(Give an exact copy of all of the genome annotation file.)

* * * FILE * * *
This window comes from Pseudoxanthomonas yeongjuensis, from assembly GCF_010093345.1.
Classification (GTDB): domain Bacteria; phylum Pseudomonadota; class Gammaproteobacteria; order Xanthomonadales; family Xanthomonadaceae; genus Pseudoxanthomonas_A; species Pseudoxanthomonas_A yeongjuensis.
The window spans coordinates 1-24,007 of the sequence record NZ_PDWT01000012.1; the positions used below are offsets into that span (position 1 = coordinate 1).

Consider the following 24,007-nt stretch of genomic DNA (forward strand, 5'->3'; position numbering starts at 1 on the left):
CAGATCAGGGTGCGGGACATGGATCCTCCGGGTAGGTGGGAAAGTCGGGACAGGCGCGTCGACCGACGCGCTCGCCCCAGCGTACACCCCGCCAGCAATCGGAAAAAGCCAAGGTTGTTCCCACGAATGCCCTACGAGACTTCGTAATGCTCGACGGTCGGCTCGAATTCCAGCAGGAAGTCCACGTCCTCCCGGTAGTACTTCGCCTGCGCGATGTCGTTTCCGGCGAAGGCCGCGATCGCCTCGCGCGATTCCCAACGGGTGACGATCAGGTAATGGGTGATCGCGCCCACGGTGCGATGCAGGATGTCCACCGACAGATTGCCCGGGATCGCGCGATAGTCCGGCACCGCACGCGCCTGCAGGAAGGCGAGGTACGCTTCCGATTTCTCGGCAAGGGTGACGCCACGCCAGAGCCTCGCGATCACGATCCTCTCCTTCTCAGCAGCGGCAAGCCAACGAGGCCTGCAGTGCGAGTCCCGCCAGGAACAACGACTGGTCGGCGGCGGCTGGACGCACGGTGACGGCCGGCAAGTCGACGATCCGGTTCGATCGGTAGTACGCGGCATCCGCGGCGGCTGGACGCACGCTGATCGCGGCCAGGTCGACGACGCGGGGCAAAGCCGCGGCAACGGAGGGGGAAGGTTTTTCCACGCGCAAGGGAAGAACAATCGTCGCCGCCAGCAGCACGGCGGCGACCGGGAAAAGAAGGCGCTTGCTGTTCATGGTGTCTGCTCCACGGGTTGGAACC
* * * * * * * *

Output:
This window comes from Pseudoxanthomonas yeongjuensis, from assembly GCF_010093345.1.
Classification (GTDB): domain Bacteria; phylum Pseudomonadota; class Gammaproteobacteria; order Xanthomonadales; family Xanthomonadaceae; genus Pseudoxanthomonas_A; species Pseudoxanthomonas_A yeongjuensis.
The window spans coordinates 1-24,007 of the sequence record NZ_PDWT01000012.1; the positions used below are offsets into that span (position 1 = coordinate 1).

Consider the following 24,007-nt stretch of genomic DNA (forward strand, 5'->3'; position numbering starts at 1 on the left):
CAGATCAGGGTGCGGGACATGGATCCTCCGGGTAGGTGGGAAAGTCGGGACAGGCGCGTCGACCGACGCGCTCGCCCCAGCGTACACCCCGCCAGCAATCGGAAAAAGCCAAGGTTGTTCCCACGAATGCCCTACGAGACTTCGTAATGCTCGACGGTCGGCTCGAATTCCAGCAGGAAGTCCACGTCCTCCCGGTAGTACTTCGCCTGCGCGATGTCGTTTCCGGCGAAGGCCGCGATCGCCTCGCGCGATTCCCAACGGGTGACGATCAGGTAATGGGTGATCGCGCCCACGGTGCGATGCAGGATGTCCACCGACAGATTGCCCGGGATCGCGCGATAGTCCGGCACCGCACGCGCCTGCAGGAAGGCGAGGTACGCTTCCGATTTCTCGGCAAGGGTGACGCCACGCCAGAGCCTCGCGATCACGATCCTCTCCTTCTCAGCAGCGGCAAGCCAACGAGGCCTGCAGTGCGAGTCCCGCCAGGAACAACGACTGGTCGGCGGCGGCTGGACGCACGGTGACGGCCGGCAAGTCGACGATCCGGTTCGATCGGTAGTACGCGGCATCCGCGGCGGCTGGACGCACGCTGATCGCGGCCAGGTCGACGACGCGGGGCAAAGCCGCGGCAACGGAGGGGGAAGGTTTTTCCACGCGCAAGGGAAGAACAATCGTCGCCGCCAGCAGCACGGCGGCGACCGGGAAAAGAAGGCGCTTGCTGTTCATGGTGTCTGCTCCACGGGTTGGAACC